Creating a screenshot on PC:

  • View the page and area that you wish to capture 
  • Press the button, "Prt Sc" which copies what you are seeing to the clipboard
  • Open an image editing program such as Microsoft Paint
  • Paste the copied image 
  • Crop if desired, and save the image.

Creating a screenshot on Mac has many options:
 
  • Command-Shift-3: Take a screenshot of the screen, and save it as a file on the desktop
  • Command-Shift-4, then select an area: Take a screenshot of an area and save it as a file on the desktop
  • Command-Shift-4, then space, then click a window: Take a screenshot of a window and save it as a file on the desktop
  • Command-Control-Shift-3: Take a screenshot of the screen, and save it to the clipboard
  • Command-Control-Shift-4, then select an area: Take a screenshot of an area and save it to the clipboard
  • Command-Control-Shift-4, then space, then click a window: Take a screenshot of a window and save it to the clipboard

If you have any concerns, please contact us for assistance. 
 

Top

What do I need to bring to a course with Wilderness Alert?

Please ensure you bring the following important resources:
  • Note book and pen or pencil
  • Reference Materials:
    • Field and learning Guides are required for practical drill debriefing
      • If you are a new student to Wilderness Alert - reference materials are included in tuition.
      • If you have taken previous courses with Wilderness Alert, you can bring your copies - If you forget to bring these important resources, they will be available for purchase (MisAdventure $39) or rental ($15) during the course
      • Note: Also available in eBook format for use on iPhone, iPod, or eBook reader - $19
  • First aid practice supplies - Absolutely essential for practical sessions - If you don't find the time to purchase these supplies, they will be available for sale during course at a price of $30:
    • We will provide all technical equipment such as splints, rescue manikins, etc.
    • Disposable supplies that you will need to bring to course are:
      • 1 roll of 2.5 cm or 1" - Minimum 10 m or yards - Athletic or hospital NON-stretch cloth adhesive tape - Available in sporting good departments or drug stores
      • 1 - 3" wide roller bandage - tensor, crepe or similar
      • 2 - Triangular bandages - You can make these by cutting the a 1 m by 1 m or 36" x 36" cotton or polyester type linen into 2 triangles along the diagonal line
      • 2 sterile dressings - Gauze or non-adherent
      • 4 Sticks for splinting - Real sticks 2.5 to 4 cm or 1" to 1.5" diameter, broom handle, ski or trekking pole will work if basket is removable), etc:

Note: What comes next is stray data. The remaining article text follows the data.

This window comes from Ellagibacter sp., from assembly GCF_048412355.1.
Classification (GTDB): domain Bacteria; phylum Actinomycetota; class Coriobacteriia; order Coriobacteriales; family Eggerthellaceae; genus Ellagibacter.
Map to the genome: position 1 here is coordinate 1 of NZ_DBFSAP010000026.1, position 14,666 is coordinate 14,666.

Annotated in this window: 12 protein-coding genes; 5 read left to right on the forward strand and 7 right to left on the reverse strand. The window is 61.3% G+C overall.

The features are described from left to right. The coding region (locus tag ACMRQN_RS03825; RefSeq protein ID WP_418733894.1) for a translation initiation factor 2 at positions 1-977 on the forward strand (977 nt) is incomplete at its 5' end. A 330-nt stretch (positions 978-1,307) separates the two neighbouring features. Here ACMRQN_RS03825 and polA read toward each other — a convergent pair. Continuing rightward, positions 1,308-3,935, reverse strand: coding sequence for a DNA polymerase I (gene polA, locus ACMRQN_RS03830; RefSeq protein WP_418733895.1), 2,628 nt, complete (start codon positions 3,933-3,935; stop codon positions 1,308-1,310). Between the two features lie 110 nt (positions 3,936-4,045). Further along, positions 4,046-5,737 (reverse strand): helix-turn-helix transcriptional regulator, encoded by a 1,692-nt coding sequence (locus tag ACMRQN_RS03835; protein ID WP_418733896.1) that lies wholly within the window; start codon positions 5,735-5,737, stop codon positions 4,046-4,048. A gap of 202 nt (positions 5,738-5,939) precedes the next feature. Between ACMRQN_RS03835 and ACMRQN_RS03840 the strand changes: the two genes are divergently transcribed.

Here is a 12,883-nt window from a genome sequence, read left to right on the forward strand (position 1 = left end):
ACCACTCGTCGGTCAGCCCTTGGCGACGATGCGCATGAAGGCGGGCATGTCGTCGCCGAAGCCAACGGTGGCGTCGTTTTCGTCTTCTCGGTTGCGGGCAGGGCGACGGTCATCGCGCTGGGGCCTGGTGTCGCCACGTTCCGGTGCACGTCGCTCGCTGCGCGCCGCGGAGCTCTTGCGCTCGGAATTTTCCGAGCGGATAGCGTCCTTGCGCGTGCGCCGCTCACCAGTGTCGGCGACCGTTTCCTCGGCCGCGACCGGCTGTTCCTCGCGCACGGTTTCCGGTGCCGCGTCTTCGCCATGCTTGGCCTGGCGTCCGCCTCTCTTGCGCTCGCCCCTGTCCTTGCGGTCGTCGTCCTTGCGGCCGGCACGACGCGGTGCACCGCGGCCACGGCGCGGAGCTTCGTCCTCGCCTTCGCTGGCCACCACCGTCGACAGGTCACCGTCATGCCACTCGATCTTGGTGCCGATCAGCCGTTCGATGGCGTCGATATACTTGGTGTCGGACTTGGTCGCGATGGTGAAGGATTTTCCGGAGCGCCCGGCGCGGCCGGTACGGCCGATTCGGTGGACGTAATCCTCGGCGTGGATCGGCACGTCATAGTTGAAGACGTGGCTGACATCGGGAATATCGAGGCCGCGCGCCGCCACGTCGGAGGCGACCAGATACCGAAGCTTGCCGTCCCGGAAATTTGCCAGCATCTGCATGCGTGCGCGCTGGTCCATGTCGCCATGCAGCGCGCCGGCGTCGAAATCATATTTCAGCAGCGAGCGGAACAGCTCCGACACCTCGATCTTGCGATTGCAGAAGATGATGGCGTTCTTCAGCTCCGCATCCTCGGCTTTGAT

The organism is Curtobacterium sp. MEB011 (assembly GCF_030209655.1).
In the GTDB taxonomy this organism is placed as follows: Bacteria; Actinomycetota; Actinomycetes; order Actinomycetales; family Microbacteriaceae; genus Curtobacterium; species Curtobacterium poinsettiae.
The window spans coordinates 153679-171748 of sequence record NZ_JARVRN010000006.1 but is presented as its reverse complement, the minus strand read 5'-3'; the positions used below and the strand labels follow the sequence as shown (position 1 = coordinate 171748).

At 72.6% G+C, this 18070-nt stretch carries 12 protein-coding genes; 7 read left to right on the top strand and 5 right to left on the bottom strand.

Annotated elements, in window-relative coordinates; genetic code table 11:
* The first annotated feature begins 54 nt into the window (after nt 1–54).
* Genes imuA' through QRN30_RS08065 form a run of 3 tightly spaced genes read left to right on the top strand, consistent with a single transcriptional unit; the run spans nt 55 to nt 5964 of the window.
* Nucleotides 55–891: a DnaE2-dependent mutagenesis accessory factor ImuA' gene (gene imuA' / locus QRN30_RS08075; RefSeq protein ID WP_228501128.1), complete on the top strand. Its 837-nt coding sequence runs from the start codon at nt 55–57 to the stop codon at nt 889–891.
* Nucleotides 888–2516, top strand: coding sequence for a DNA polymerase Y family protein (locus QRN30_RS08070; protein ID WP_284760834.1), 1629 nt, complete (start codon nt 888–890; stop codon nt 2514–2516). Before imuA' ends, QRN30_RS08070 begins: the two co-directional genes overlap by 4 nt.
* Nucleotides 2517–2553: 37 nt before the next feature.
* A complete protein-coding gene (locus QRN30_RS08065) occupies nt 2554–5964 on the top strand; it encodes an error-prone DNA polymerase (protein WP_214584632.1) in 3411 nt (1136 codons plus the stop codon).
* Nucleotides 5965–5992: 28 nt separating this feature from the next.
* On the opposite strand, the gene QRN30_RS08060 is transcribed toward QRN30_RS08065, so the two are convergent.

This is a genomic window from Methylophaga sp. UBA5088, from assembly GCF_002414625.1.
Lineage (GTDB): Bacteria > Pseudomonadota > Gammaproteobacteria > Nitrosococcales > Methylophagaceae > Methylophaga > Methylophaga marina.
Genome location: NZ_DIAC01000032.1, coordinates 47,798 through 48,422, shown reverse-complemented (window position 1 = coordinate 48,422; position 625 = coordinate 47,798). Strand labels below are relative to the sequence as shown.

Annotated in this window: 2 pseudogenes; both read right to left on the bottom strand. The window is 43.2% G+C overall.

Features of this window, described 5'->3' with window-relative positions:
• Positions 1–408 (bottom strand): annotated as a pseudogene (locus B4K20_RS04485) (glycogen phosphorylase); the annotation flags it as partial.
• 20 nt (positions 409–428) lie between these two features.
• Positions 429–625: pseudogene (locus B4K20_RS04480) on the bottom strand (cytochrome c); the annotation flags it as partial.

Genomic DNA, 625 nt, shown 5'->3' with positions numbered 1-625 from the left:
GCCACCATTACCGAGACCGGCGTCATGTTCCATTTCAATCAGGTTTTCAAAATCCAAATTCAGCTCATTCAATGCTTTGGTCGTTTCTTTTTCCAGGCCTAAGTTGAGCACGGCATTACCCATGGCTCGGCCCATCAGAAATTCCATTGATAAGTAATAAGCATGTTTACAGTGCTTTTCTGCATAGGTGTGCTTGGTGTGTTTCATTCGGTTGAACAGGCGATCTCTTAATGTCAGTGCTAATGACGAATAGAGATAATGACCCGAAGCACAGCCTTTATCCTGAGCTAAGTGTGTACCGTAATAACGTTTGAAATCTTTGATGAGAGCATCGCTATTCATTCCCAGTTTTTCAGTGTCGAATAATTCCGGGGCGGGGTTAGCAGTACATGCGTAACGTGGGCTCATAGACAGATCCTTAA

• 2 each - 75 cm or 30" length
        • 2 each - 1.2 meter or 48" length
  • A pack with miscellaneous outdoor clothing and supplies to use for improvisation during course:
    • Cord, webbing, duct tape, etc - used for securing splints
    • Clothing - Used for:
      • Staying warm during practical sessions
      • Lying on COLD, HARD tile or wood flooring and outdoor simulation (rain or shine) 
      • Padding splints, etc
    • Water bottle - Used for making a foot brace
    • Boots - Also used for making a foot brace
    • Optional: knee pads to protect during prolonged kneeling when working on hard surfaces
  • Optional:
    • Digital video camera, charger and USB data transfer cables - This is a tremendous asset, not only to capture memories and helpful tips - and, it is extremely helpful for learning how to detect what works and what doesn't work.
    • Pod, iPhone, eBook reader or other digital devices that allow instant access to checklists and field guides - All are available in eBook format
    • First aid kit if you if you have one - This course is an opportunity to review the contents and re-evaluate the criteria for choosing what to bring and how to package it
    • Specialized first aid equipment:
      • ?We are committed to supporting you in being getting the most out of safety equipment that you are likely to have available at time of emergency. We provide some technical first aid equipment - BUT, not EVERY kind available. If the supplies you are using in the field are different than what we provide during the course, please bring them to ensure you learn the best way to use them effectively.
      • The following equipment is provided
        • Explorer:
          • ?Flexi splints
          • Stabiliti Leg splints
          • Automatic External Defibrillator
        • Advanced Back-Country - Additions:
          • Back-Board
          • Stiff-Neck hard collars
          • Oxygen
        • Supplies not available that you might want to bring include:
          • SAM, metal mesh, cardboard or air splints - There are many tricks and considerations that are quite different from Flexi splints
          • Saeger leg traction devices
          • Vacuum mattress or bean bags as alternate to back boards
          • Resuscitation or oxygen delivery devices such as pocket masks, orapharyngeal airways, etc
  • Snacks, drinks, lunch and other refreshments